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How You Should Be Using a Coffee Grinder

Straight to the Point

One of the easiest ways to improve your coffee quality at home is to purchase a high-quality burr grinder. Our top picks include the Baratza Virtuoso+, Baratza Encore, and Breville Smart Grinder Pro. This article highlights the best tips for getting the most out of your machine, including how to keep it clean and adjust your grind settings.

The first burr grinder I owned was an antique, hand-crank model. I got it during my college years. The adjustment crank was rusted shut, eliminating one of the key advantages of a burr grinder: control over your grind size. So, it’s no surprise my coffee in college was lackluster. 

But adjustable grind size is just one advantage of a high-quality burr grinder. The best models also deliver precision and consistency, allowing for proper extraction during the brewing process.

I know: a burr grinder can be a big investment. And to get the most out of your grinder, it’s helpful to have a handful of facts straight (like how often to clean it and when to replace the burrs). Here are six coffee grinder tips I’ve learned during my 16 years working in the specialty coffee industry.

1. Keep It Clean

Urnex Grindz canister on white background

One of the easiest things you can do to take care of your coffee grinder and brew better coffee at home is to clean it regularly. We break down the best ways to clean a grinder here, but the short of it is that regularly using grinder cleaning tablets can flush out old coffee grounds and oils.

As coffee grounds sit out in the open air, oxygen causes them to go stale. When enough old coffee grounds are hiding in your burrs, you might find that all your freshly ground coffee starts to take on a stale aroma. Same with coffee oils: as the residual oils in your grinder go rancid, new coffee suffers as well. It’s best to get ahead of the problem before it starts, so consider a monthly dose of grinder cleaning tablets. It never hurts to open the grinder up and dust off the burrs a few times a year, too.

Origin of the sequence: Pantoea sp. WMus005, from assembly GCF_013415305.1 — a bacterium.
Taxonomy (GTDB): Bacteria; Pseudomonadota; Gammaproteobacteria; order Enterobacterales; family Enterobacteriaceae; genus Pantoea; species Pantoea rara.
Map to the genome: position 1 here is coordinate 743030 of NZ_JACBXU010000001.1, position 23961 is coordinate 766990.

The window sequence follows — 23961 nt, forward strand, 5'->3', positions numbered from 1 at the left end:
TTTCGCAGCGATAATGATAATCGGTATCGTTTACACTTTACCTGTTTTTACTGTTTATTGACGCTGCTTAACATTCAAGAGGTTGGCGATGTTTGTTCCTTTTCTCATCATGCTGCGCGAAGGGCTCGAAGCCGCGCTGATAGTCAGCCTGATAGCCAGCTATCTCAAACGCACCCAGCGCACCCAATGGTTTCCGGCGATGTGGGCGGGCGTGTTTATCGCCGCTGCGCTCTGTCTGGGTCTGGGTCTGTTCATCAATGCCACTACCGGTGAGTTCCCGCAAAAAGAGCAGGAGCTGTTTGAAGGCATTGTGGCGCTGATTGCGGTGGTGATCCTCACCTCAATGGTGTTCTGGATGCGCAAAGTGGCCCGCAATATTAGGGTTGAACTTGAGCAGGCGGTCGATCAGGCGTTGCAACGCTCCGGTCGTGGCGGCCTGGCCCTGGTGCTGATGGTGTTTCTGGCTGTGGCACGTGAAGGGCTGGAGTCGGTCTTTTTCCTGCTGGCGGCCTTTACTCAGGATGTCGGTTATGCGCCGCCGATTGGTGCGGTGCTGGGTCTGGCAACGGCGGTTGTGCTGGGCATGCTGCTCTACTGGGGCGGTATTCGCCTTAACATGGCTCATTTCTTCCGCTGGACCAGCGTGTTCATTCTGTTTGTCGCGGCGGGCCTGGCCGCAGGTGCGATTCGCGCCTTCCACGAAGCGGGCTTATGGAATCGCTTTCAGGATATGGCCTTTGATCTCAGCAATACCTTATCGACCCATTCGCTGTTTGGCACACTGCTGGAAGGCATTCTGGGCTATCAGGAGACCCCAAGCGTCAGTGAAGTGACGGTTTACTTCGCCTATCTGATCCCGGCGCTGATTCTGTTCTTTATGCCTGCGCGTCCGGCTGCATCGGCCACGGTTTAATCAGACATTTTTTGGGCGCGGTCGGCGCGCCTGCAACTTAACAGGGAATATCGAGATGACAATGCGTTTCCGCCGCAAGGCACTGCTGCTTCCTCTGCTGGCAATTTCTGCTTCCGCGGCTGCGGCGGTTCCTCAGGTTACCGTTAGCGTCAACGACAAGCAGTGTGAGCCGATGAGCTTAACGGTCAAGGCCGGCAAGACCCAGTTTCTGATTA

2. Make Sure It’s Level

Serious Eats / Jesse Raub.

While this isn’t a major issue for most people, older houses can have a tilt to the kitchen counters that can throw off the grinding orientation of the burr set. If coffee keeps funneling into the burrs consistently from one side, it could potentially push the lower spinning burr of its axis, creating an inconsistent grind particle distribution and putting excess wear on the burrs and the motor. This is an extreme example for most motorized grinders, but now that phones come with a built-in level, it never hurts to double check.

3. Weigh Your Coffee

the black acaia pearl on a matte off-white countertop

OXO Precision Scale with Timer

Weighing your coffee can have a massive positive impact on your brew quality, and I talk about that in a few places on Serious Eats in depth. When it comes to grinders, however, there’s a few reasons why you want to weigh your coffee before grinding, and they both have to do with keeping an empty hopper. 

When you fill a grinder’s hopper, you’re exposing that coffee to more oxygen than you would if you kept it in the resealable bag it came in. As the coffee in that hopper goes stale and the oils begin to go rancid, it’ll impart more of those flavors into the plastic of the hopper and the grounds bin.

Weighing out each dose right before you grind helps keep your coffee fresher, and it also puts less stress on the burrs. When a hopper is full of coffee, and you’ve ground the amount you want, the burrs stop with some coffee mid-grind. It requires a lot of torque from the motor to start the burrs up with coffee particles stuck between them, which wears down your motor quicker. By weighting out just what you need, the coffee passes through the grinder fully and the burrs are cleared for the next dose. 

For most people, a kitchen scale will do the trick, but we highly recommend coffee scales for their resolution and accuracy. As for how much coffee to weigh out, the Specialty Coffee Association recommends 55 to 60 grams of coffee per one liter of water, allowing people to make slight adjustments based on brew strength preferences.

4. Adjust Your Grind Setting